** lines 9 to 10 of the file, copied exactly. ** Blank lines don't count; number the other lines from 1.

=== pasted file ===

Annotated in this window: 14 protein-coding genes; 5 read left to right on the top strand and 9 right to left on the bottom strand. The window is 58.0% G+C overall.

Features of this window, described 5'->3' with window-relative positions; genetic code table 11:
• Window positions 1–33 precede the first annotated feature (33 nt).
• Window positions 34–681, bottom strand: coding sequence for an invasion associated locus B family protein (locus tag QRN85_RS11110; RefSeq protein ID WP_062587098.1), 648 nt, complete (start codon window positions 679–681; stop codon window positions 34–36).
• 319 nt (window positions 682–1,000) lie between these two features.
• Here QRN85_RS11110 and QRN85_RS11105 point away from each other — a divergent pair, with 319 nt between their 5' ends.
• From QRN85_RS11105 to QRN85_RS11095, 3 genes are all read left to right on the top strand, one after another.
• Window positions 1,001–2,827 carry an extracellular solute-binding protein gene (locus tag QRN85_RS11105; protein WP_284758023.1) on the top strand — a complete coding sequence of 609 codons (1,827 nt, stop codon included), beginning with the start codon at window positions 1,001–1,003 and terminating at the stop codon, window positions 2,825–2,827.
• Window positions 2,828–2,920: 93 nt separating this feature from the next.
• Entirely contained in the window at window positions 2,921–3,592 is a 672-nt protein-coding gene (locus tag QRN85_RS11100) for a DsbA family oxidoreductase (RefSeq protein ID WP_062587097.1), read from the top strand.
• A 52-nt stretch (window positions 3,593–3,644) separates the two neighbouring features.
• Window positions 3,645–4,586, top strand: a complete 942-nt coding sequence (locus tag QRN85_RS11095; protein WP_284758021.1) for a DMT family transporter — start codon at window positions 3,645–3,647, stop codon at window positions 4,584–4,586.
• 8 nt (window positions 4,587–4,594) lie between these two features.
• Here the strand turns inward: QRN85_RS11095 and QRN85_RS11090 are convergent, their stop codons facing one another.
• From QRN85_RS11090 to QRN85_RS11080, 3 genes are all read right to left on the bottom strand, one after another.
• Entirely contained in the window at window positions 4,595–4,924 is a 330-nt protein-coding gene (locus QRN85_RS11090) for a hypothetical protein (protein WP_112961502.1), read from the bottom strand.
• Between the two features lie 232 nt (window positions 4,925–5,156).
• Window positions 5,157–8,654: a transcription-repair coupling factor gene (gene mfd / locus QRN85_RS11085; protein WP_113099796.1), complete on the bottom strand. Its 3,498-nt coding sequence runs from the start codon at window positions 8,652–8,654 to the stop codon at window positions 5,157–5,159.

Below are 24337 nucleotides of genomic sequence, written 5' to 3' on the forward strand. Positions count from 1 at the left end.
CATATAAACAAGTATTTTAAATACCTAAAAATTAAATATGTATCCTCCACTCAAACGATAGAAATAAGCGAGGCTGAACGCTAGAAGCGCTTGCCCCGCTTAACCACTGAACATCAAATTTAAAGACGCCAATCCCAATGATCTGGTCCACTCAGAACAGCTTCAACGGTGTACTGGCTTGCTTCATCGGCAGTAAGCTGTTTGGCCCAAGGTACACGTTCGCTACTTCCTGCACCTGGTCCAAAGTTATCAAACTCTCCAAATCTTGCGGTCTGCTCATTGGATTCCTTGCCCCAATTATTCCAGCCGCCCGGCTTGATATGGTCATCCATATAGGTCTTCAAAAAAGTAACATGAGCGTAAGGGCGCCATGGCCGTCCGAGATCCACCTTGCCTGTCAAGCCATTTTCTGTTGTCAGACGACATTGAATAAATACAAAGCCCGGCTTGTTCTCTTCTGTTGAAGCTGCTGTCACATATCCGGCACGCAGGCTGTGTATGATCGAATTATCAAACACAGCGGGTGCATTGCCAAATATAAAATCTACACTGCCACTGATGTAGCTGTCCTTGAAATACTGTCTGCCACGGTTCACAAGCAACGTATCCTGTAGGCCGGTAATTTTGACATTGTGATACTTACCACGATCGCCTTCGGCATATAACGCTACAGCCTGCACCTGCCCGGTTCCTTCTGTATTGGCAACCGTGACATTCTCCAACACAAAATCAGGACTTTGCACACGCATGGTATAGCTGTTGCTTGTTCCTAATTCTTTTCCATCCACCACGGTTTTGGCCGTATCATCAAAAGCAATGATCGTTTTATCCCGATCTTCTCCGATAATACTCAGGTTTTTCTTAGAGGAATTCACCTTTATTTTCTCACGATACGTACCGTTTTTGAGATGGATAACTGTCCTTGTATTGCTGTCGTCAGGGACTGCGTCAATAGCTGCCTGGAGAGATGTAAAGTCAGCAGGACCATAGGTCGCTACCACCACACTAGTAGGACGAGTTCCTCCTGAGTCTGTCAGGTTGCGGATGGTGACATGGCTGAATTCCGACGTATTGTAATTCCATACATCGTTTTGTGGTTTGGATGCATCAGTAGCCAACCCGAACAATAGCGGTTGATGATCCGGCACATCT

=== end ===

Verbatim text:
• Window positions 2,828–2,920: 93 nt separating this feature from the next.
• Entirely contained in the window at window positions 2,921–3,592 is a 672-nt protein-coding gene (locus tag QRN85_RS11100) for a DsbA family oxidoreductase (RefSeq protein ID WP_062587097.1), read from the top strand.